Red Right 88

In Cleveland, hope dies last

The Song Remains the Same for Tribe

Things seemed oddly familiar on Saturday when the Cleveland Indians took on Toronto.

Strong solid pitching? Check.

Ubaldo Jimenez carried a no-hitter into the seventh inning and left the game after pitching seven innings of one-hit, two-run ball.

“One of the main keys was that I was throwing my breaking pitches for strikes,” Jimenez told The Beacon Journal. “I think as I went along, that is what worked. I was able to throw every one of my breaking pitches for strikes. Carlos Santana called a great game. Whatever he put down, I went with that.”

We never doubted Jimenez for a moment.

Bullpen breakdown in the ninth inning? Check.

Vinnie Pestano opened the ninth by giving up a homerun to deep center to lead-off hitter Kelly Johnson to put the Tribe in a 3-2 hole.

Funny, the hoople heads who were eviscerating Chris Perez on Thursday and leading the charge for Pestano to be the closer were strangely quiet on Saturday.

Extra innings? Sure.

With the Indians trailing 3-2 in the bottom of the ninth, Asdrubal Cabrera sent the game in extra innings with a solo homerun.

Bullpen finally running out of gas in extra innings? Check.

Saturday it was Tony Sipp’s turn, as the lefty gave up four runs on four hits in just one-third of an inning of work in the top of the 12th.

Moribund offense from the Indians? Oh yes.

Jason Kipnis cracked a two-run homer in the fifth inning, the Tribe’s first hit of the game and the only hit until Cabrera’s homer in the ninth inning. Cabrera’s homerun was the first earned run the Tribe had scored in 22 innings.

These things happen,” Cabrera told The Plain Dealer. “We’ve played two games. We’re going to be fine.”

So what have we learned now that the Indians have played one percent of their games?

If the starting pitching holds together, the team will be in the game most of the time. Justin Masterson and Jimenez have combined to throw 15 innings, giving up three hits and three runs, good for a 1.80 ERA.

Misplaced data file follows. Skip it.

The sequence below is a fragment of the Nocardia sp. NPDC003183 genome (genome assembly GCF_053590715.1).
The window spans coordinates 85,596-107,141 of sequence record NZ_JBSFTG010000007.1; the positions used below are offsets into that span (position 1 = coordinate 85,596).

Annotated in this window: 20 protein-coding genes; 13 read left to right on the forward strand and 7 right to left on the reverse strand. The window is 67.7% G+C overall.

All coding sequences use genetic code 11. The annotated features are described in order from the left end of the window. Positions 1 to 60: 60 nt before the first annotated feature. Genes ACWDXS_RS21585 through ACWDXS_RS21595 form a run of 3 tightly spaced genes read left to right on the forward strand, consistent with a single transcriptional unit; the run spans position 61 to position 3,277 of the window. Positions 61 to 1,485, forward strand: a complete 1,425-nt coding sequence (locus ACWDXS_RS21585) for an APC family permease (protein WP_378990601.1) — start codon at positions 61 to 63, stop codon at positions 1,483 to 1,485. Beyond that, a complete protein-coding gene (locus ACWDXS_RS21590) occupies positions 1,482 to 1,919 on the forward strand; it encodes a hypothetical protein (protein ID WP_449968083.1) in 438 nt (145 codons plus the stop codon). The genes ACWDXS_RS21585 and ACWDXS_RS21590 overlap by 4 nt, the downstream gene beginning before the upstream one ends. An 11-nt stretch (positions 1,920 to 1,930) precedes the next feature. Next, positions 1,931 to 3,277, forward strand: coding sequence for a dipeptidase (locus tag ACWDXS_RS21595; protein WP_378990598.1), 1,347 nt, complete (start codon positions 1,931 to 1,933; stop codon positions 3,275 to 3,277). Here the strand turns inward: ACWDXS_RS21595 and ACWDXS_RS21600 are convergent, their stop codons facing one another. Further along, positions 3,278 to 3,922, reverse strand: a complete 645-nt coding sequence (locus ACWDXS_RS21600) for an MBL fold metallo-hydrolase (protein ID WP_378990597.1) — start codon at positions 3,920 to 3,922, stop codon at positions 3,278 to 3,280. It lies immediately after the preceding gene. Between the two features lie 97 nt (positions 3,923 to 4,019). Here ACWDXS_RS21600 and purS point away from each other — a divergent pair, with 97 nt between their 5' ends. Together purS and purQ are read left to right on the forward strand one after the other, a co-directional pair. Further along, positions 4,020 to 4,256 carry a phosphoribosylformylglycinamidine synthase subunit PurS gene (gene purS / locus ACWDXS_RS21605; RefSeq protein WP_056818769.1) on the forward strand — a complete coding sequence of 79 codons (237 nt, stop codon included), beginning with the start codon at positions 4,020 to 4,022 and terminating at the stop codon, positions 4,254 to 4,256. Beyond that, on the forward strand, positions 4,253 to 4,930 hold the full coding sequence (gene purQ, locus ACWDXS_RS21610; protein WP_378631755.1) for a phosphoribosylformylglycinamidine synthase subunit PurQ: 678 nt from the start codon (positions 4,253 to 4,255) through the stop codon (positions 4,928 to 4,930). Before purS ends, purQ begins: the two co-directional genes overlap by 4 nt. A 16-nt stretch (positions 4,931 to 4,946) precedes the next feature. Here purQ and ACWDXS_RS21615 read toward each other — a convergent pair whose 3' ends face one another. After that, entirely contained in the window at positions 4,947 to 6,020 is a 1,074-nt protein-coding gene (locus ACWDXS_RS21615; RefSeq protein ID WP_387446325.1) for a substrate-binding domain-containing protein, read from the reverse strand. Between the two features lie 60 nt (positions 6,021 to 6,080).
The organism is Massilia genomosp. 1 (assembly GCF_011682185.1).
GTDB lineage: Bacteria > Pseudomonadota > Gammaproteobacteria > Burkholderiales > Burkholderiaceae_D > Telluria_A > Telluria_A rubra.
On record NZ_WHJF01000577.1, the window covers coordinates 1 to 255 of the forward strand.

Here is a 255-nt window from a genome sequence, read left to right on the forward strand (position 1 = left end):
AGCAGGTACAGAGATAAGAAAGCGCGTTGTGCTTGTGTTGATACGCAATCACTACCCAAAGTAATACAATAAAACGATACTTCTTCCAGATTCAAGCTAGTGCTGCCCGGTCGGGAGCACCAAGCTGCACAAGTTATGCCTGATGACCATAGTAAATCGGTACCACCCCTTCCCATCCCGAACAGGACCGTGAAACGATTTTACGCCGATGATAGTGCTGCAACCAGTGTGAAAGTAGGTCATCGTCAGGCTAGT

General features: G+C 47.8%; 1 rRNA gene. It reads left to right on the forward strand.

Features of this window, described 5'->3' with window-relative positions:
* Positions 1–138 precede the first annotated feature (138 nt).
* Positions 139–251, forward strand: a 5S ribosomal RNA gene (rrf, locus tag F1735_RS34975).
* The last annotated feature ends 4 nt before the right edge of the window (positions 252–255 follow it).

They are not going to throw that way every game, of course, but if Josh Tomlin can join Masterson and Jimenez in putting out a consistent effort, things may be OK.

The bullpen is going to have its ups and downs. It happens. Fans want Perez, Pestano and the rest of the crew to be perfect every time, which isn’t realistic (although it may be necessary until the offense gets its act together).

The offense is having major issues: through two games, the Indians are batting .135 (12-for-89) with two doubles and three homers.

Six of the team’s regulars are batting under .200 so far: Shelley Duncan, Carlos Santana, Shin-Soo Choo, Jason Kipnis, Michael Brantley and Casey Kotchman. Looking at those numbers it’s a surprise the Indians were in the past two games at all.

“We’re still excited about the start of the season, and we have a lot of energy,” Kipnis said. “There’s really not that much to think about. We’re just not doing what we’re supposed to do. But this is too good of a lineup for us not to come out of it.”

Today’s a good a day as any for the Tribe offense to get going.

Because if they don’t, it could get late awful early for the Tribe.

(Photo by The Associated Press)

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